Back East; New Images From Familiar Territory Page 2

And I've realized that not having total control of the situation is a good thing for me. I feed off that little bit of uncertainty, and I like trusting my instincts and my choices. Location work is the proving ground where anticipation of the unknown, even after 30 years, is part of my motivation. The question always is: what's going to happen? I can't wait to find out.

If there's part of you that relishes that kind of challenge, you've got the advantage over me: you get the challenge of the unknown without the pressure of the business. My advice: embrace the unknown. Thirty years ago I was afraid of it, but all my successes--and even the failures--have taught me that being a little insecure, a little fearful, is a good thing.

Finally, what also works for me is the thought that even though I've been here before, there's a good chance I'm going to see something I never saw--and I'm going to figure out how to capture it. Or I'm going to see something familiar and think of a way to photograph it that'll make it different and better.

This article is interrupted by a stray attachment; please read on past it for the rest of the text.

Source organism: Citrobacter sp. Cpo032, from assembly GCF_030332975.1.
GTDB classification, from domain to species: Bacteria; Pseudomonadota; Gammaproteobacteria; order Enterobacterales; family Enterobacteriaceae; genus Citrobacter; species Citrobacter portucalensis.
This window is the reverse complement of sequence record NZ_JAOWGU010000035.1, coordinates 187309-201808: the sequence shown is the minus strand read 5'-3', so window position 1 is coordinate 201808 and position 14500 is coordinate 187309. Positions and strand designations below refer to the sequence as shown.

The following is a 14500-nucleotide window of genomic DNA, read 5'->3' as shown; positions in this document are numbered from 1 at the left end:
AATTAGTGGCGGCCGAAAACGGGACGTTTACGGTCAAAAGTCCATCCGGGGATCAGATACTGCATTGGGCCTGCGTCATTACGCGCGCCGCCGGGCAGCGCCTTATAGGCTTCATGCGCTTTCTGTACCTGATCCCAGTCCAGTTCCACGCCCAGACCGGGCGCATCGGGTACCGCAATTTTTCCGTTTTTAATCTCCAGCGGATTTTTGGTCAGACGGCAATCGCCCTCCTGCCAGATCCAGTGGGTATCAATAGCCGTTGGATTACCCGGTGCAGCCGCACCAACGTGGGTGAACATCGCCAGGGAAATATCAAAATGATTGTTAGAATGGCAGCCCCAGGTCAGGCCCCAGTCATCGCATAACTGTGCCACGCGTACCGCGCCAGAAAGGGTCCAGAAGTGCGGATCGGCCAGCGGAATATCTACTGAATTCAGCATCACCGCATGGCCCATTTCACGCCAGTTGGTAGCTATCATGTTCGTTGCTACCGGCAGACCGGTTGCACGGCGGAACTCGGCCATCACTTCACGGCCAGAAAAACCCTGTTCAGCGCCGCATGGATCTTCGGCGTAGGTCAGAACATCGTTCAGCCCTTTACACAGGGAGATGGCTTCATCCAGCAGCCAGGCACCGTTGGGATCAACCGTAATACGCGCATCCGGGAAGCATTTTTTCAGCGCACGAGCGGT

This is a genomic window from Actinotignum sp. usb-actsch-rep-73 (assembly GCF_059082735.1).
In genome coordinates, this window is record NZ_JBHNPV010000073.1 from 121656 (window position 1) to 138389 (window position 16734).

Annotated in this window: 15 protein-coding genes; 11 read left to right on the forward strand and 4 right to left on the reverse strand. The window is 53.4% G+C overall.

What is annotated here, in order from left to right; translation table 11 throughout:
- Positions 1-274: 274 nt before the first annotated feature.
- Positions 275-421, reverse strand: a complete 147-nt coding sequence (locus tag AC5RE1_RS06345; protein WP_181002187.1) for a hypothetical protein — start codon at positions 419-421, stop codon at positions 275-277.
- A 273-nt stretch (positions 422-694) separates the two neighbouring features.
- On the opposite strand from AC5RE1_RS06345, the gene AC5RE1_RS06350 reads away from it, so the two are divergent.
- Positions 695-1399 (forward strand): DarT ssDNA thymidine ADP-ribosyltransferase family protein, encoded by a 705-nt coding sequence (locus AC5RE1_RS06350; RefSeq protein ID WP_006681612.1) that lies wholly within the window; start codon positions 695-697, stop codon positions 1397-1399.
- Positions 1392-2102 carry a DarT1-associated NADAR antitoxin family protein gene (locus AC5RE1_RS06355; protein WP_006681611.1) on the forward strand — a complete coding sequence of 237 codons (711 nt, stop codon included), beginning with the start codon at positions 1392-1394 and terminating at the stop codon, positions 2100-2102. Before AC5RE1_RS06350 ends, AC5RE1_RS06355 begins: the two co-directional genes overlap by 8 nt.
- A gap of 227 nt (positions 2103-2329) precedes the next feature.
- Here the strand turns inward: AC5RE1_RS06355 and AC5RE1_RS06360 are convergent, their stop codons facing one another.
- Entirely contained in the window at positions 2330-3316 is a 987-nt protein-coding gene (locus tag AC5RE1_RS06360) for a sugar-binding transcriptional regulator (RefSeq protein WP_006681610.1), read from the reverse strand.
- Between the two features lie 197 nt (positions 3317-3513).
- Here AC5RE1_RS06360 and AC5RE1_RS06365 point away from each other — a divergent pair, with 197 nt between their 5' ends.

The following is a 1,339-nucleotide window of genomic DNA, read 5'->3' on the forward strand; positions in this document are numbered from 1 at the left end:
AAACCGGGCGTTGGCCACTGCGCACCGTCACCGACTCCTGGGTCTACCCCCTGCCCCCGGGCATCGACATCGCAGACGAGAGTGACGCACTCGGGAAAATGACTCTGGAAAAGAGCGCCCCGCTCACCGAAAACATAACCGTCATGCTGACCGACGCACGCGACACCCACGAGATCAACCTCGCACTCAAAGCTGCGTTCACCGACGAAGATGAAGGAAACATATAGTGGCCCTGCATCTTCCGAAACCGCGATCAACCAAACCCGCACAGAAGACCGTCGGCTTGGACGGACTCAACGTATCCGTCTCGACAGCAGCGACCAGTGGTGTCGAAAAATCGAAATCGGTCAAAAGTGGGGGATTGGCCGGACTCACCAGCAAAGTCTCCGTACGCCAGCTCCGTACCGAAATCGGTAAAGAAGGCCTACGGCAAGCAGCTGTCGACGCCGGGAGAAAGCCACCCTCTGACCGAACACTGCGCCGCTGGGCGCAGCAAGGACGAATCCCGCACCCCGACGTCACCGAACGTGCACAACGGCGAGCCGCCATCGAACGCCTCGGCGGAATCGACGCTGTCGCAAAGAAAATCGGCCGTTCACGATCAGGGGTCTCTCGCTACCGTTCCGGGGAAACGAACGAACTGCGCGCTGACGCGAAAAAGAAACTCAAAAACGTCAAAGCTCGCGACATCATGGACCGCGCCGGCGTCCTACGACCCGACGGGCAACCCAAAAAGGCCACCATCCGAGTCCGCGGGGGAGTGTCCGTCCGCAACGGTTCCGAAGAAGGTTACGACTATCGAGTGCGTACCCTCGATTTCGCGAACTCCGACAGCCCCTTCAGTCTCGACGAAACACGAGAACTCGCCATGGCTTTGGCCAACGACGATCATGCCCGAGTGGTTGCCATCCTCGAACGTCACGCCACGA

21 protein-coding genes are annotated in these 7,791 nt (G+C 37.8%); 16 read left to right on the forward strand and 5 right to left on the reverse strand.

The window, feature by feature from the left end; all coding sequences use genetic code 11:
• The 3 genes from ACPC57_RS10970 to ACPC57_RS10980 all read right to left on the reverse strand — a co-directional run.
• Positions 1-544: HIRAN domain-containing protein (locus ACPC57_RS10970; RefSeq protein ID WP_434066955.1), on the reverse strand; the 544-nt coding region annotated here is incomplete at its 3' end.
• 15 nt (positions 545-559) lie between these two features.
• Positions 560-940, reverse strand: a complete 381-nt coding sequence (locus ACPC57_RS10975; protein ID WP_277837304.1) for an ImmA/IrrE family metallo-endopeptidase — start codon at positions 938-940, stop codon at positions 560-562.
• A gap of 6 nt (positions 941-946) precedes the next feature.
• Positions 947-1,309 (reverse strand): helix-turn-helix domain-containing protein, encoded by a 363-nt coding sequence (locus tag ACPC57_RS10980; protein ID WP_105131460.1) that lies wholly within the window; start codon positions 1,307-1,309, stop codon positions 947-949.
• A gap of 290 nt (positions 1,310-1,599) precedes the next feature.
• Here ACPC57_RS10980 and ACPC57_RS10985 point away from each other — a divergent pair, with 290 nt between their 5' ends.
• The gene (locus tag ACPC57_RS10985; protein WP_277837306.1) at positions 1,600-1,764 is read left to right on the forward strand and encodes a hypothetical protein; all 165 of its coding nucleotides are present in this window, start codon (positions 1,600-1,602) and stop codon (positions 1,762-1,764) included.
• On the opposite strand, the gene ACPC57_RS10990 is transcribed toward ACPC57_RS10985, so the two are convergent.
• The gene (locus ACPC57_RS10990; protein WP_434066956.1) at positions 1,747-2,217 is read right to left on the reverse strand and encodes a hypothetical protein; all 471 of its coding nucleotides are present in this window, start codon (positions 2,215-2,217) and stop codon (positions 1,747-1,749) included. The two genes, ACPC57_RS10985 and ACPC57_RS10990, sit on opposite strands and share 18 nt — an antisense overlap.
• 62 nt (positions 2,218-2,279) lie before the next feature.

The photos here indicate one way in which I'm doing things a little differently. My most recent images from China are, I think, marked with a directness, a simplicity, even an elegance that goes beyond what I've done before. These are still, calm, and thoughtful images. I don't think I change my esthetic from country to country--first of all, it's not an easy thing to do!--but there are subtle changes that take place that reflect my surroundings.

I hope these pictures from China show you more than what I see; I hope they convey what I feel. There's a great advantage to returning to a place you have deep feelings for--it's where you'll find your best pictures.

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